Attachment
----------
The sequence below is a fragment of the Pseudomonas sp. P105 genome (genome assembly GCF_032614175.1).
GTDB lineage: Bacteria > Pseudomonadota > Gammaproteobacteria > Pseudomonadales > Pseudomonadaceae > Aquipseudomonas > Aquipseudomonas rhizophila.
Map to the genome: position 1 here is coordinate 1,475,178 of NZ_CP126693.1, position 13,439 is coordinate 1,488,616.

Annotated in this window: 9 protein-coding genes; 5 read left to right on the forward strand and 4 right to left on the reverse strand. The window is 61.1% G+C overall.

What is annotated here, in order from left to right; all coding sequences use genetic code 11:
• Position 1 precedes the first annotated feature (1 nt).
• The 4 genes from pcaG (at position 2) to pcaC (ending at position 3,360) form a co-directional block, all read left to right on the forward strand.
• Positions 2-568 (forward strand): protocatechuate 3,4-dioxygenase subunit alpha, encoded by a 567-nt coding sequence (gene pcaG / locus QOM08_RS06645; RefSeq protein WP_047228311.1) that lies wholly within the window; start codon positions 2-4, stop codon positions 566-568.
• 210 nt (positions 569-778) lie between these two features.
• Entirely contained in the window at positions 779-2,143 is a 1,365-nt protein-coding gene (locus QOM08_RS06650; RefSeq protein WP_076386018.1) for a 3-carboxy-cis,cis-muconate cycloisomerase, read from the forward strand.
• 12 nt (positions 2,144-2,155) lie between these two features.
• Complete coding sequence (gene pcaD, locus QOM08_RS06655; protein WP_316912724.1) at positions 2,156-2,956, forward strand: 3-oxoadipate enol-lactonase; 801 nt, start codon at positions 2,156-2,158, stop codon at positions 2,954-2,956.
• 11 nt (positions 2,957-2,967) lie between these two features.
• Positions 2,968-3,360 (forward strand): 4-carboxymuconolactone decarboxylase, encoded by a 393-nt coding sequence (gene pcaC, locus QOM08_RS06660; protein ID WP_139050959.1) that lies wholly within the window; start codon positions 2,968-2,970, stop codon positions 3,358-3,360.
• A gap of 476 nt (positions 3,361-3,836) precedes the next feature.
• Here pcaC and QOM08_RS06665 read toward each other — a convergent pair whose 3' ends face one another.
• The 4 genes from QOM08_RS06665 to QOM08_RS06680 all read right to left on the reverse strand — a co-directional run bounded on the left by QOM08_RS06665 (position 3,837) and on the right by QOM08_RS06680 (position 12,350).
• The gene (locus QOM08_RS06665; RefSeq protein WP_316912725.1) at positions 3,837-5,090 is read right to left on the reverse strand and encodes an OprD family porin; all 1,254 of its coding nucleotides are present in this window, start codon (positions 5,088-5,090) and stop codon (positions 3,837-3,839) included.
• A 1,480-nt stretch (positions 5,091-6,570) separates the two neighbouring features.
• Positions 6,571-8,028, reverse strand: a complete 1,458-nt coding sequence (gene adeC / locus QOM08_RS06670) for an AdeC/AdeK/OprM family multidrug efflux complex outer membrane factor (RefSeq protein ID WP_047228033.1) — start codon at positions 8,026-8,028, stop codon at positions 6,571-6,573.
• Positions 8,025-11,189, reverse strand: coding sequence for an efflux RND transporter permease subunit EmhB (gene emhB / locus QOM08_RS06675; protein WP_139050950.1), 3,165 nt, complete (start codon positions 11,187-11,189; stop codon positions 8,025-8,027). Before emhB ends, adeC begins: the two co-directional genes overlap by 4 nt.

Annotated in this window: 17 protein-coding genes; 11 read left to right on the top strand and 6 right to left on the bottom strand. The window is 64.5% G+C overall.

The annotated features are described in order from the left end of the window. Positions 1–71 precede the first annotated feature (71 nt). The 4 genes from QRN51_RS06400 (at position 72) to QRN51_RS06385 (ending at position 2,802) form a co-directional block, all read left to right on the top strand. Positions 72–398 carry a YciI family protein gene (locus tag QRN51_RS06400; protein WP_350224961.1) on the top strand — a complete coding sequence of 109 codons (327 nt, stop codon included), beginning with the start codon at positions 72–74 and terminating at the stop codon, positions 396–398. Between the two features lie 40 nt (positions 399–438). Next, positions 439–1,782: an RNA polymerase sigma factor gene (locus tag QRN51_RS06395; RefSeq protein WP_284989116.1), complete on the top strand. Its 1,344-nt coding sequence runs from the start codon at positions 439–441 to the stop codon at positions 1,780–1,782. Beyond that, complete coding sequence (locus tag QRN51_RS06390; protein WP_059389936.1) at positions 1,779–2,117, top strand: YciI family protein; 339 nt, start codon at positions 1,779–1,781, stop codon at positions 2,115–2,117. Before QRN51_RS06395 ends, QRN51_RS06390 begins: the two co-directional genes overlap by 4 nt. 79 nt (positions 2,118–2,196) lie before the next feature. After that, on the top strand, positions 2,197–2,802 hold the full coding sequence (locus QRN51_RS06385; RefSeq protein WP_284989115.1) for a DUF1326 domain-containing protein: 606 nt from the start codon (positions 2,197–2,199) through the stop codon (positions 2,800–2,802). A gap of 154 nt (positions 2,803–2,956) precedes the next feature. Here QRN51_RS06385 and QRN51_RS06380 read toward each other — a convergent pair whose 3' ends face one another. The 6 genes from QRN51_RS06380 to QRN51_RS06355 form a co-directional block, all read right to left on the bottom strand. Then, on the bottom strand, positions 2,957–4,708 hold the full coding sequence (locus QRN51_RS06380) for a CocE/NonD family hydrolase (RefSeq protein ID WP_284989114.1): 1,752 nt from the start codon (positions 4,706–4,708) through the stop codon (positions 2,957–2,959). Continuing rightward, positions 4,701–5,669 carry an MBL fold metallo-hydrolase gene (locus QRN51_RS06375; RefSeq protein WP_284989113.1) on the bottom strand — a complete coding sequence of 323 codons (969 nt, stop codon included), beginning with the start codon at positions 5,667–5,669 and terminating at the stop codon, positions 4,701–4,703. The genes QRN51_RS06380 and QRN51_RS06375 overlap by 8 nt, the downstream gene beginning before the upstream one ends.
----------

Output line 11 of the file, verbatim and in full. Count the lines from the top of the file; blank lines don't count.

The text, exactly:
• 12 nt (positions 2,144-2,155) lie between these two features.